St. Mary's Honor Ctr. v. Hicks, 509 U.S. 502 (1993)

Stein v. Smith, 270 F. Supp. 2d 157 (D. Mass. 2003)

Steinman v. Hicks, 252 F. Supp. 2d 746 (C.D. Ill.), affd, 352 F.3d 1101 (7th Cir. 2003)

Steinman v. Hicks, 352 F.3d 1101 (7th Cir. 2003)

Tittle v. Enron Corp., 284 F. Supp. 2d 51,1 (S.D. Tex. 2003)

Varity Corp. v. Howe, 516 U.S. 489 (1996)

Williams Elecs. Games, Inc. v. Garrity, 366 F.3d 569 (7th Cir. 2004)

Statutes and regulations:

Employee Retirement Income Security Act of 1974, Title I, 29 U.S.C. 1001 et seq,:

Section 2(a), 29 U.S.C. 1001(a)
Section 2(b), 29 U.S.C. 1001(b)
Section 3(34), 29 U.S.C. 1002(34)
Section 403(a), 29 U.S.C. 1103(a)
Section 404(c), 29 U.S.C. 1104(c)
Section 404(c)(1)(A)(ii), 29 U.S.C. 1104(c)(1)(A)(ii)
Section 409, 29 U.S.C. 1109
Section 409(a), 29 U.S.C. 1109(a)
Section 502(a)(2), 29 U.S.C. 1132(a)(2)
Section 502(a)(3), 29 U.S.C. 1132(a)(3)
Section 514(d), 29 U.S.C. 1144(d)

Internal Revenue Code,

26 U.S.C. 401(a)

Miscellaneous:

Fed. R. Civ. P.:

Rule 8(a)
Rule 8(a)(2)
Rule 9(b)
Rule 23(f)

Governors of the Federal Reserve Sys., Flow of Fund Accounts of the United States: Annual Flows and Outstandings, Third Quarter 2006, Fed. Res. Statistical Release Z.1 (June 8, 2006)

Colleen E. Medill, Stock Market Volatility, 34 U. Mich. J.L. Reform 469 (2001)

David A. Littell et al., Retirement Savings Plans: Design, Regulation and Administration of Cash or Deferred Arrangements (1993)

Dana Muir, ERISA and Investment Issues, 65 Ohio St. L.J. 199 (2004)

Restatement (Second) of Trusts (1959)

Rev. Rul. 89-52, 1989-1 C.B. 110

STATEMENT OF THE ISSUE

    This appeal stems from an action brought by a class of participants in two defined contribution retirement plans sponsored by Baxter. International, alleging that the defendants breached their fiduciary duties under ERISA with regard to managing the company stock components of the plans, and monitoring other fiduciaries. The Seventh Circuit accepted the case for appeal under Rule 23(f) of the Federal Rules of Civil Procedure from an order of the district court granting in part and denying in part the defendants' motion to dismiss.

    The question presented is whether participants in these defined contribution retirement plans may seek relief on behalf of the plans pursuant to sections 409(a) and 502(a)(2) of the Employee Retirement Income Security Act, 29 U.S.C. 1109(a) and 1132(a)(2), to recover losses sustained by the plans as a result of fiduciary breaches, where such losses will be allocated to the individual accounts of a subset of participants within the plans.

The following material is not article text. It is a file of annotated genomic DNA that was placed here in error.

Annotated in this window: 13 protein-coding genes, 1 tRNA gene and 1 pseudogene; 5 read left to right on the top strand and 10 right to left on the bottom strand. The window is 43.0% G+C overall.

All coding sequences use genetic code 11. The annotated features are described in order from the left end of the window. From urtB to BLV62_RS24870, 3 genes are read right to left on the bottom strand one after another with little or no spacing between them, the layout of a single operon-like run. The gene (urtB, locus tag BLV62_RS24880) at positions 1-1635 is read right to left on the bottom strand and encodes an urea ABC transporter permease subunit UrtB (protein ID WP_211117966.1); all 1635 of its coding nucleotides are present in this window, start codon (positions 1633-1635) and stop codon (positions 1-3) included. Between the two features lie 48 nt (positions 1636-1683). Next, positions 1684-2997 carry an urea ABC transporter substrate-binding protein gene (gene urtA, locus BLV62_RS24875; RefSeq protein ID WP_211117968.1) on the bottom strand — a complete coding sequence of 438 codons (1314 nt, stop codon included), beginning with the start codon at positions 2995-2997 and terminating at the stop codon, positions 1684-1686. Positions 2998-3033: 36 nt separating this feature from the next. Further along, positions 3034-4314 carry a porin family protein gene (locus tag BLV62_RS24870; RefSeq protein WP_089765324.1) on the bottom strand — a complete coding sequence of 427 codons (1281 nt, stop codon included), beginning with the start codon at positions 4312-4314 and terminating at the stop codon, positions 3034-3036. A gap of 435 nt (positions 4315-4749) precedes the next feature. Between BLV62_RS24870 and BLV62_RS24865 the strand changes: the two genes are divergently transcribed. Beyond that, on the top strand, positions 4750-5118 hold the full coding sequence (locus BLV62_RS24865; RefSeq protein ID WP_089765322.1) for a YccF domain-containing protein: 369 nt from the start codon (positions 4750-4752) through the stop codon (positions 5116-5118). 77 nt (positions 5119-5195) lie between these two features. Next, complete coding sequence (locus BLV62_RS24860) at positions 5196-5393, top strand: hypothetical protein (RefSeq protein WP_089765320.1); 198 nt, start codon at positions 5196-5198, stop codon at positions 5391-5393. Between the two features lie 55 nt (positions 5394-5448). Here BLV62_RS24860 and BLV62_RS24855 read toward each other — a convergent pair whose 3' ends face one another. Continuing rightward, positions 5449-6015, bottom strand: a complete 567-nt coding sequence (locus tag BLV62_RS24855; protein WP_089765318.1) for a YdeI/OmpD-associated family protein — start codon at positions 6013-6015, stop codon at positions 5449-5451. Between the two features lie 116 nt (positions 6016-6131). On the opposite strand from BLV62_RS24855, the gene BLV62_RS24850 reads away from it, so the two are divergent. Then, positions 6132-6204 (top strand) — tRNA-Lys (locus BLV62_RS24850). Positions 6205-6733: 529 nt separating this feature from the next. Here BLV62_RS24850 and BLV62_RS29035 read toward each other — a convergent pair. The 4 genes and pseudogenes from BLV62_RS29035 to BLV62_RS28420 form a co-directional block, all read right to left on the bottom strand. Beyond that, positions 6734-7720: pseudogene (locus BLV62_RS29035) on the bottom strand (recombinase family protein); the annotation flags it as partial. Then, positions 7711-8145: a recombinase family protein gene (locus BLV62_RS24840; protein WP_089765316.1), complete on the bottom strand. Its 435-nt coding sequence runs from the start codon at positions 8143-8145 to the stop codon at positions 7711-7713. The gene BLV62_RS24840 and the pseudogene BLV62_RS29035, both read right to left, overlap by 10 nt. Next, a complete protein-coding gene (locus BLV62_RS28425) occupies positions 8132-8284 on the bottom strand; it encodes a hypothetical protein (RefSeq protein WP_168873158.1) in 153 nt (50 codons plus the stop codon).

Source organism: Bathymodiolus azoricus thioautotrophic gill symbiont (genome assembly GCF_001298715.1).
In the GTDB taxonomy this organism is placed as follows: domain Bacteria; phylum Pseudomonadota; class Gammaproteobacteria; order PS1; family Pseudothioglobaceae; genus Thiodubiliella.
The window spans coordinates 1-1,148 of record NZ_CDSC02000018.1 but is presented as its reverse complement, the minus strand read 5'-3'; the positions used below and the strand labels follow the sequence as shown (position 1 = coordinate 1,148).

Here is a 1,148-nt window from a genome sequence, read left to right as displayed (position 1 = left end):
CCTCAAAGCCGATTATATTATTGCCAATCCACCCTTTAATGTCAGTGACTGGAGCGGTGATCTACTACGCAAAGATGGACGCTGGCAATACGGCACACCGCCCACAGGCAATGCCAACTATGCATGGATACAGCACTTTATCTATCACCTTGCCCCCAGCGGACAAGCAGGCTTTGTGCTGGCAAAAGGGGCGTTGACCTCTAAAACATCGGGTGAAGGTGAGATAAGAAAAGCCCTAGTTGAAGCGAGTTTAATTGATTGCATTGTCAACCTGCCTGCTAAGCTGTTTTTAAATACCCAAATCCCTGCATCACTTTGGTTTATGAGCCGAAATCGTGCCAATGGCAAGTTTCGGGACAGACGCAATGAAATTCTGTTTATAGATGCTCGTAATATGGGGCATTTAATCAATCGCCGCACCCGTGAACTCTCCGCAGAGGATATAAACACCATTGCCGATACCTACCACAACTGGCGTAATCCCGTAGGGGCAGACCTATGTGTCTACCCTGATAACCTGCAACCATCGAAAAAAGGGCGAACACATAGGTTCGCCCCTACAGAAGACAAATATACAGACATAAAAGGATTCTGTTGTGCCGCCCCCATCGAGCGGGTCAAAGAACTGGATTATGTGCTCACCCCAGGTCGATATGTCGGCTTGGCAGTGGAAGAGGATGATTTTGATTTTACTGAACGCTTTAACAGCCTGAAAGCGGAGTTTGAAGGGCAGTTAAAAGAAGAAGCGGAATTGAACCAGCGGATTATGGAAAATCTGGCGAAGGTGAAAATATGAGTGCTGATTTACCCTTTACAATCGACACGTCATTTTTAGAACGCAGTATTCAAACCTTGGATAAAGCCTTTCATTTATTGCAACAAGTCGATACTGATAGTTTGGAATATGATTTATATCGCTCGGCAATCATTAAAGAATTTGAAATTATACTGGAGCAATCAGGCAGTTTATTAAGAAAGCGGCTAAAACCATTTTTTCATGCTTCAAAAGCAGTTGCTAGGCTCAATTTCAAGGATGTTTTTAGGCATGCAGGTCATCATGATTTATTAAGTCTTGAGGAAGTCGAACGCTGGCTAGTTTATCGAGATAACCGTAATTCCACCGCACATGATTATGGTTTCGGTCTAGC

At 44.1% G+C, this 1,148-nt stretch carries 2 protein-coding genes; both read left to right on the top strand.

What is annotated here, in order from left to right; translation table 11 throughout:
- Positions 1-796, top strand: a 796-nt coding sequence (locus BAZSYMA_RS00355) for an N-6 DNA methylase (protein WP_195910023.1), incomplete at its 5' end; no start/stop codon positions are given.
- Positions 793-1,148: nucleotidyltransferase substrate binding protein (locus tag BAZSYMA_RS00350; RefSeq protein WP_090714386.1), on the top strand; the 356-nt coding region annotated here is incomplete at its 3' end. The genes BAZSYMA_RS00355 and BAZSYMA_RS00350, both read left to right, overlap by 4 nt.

INTEREST OF THE SECRETARY OF LABOR

    As the head of the federal agency with the primary authority to interpret and enforce the provisions of Title I of the Employee Retirement Income Security Act of 1974 (ERISA), 29 U.S.C. 1001 et seq., the Secretary has a strong interest in ensuring that courts correctly interpret ERISA. See Secretary of Labor v. Fitzsimmons, 805 F.2d 682, 689-94 (7th Cir. 1986) (en bane) (Secretary's interests include promoting the uniform application of the Act, protecting plan participants and beneficiaries, and ensuring the financial stability of plan assets). The defendants-appellants are arguing that the. named plaintiff may not sue under ERISA section 502(a)(2) to recover plan losses that were caused by fiduciary misconduct where the recovery will be allocated to the subset of accounts in the defined contribution 401(k) plans that suffered resulting losses. The Secretary has a strong interest in ensuring that such an erroneous interpretation of ERISA is not adopted by the court, both with regard to private litigation and with regard to her own litigation under section 502(a)(2).

STATEMENT OF THE CASE

  1. David Rogers is a former employee of Baxter International, Inc., a Delaware corporation headquartered in Illinois that manufactures, distributes and provides healthcare products and services. Short Appendix (SA) 1. Baxter sponsors two pension plans in which Rogers participates, both of which are defined contribution or individual account plans with a company stock fund component. M. at 1, 2. Rogers brought this class action lawsuit against the company and a number of plan fiduciaries at the company after the value of the company stock dropped significantly in 2002 and again in 2004 following disclosures that Baxter for several years had used improper accounting methods in connection with the company's Brazilian operations. Id. at 2.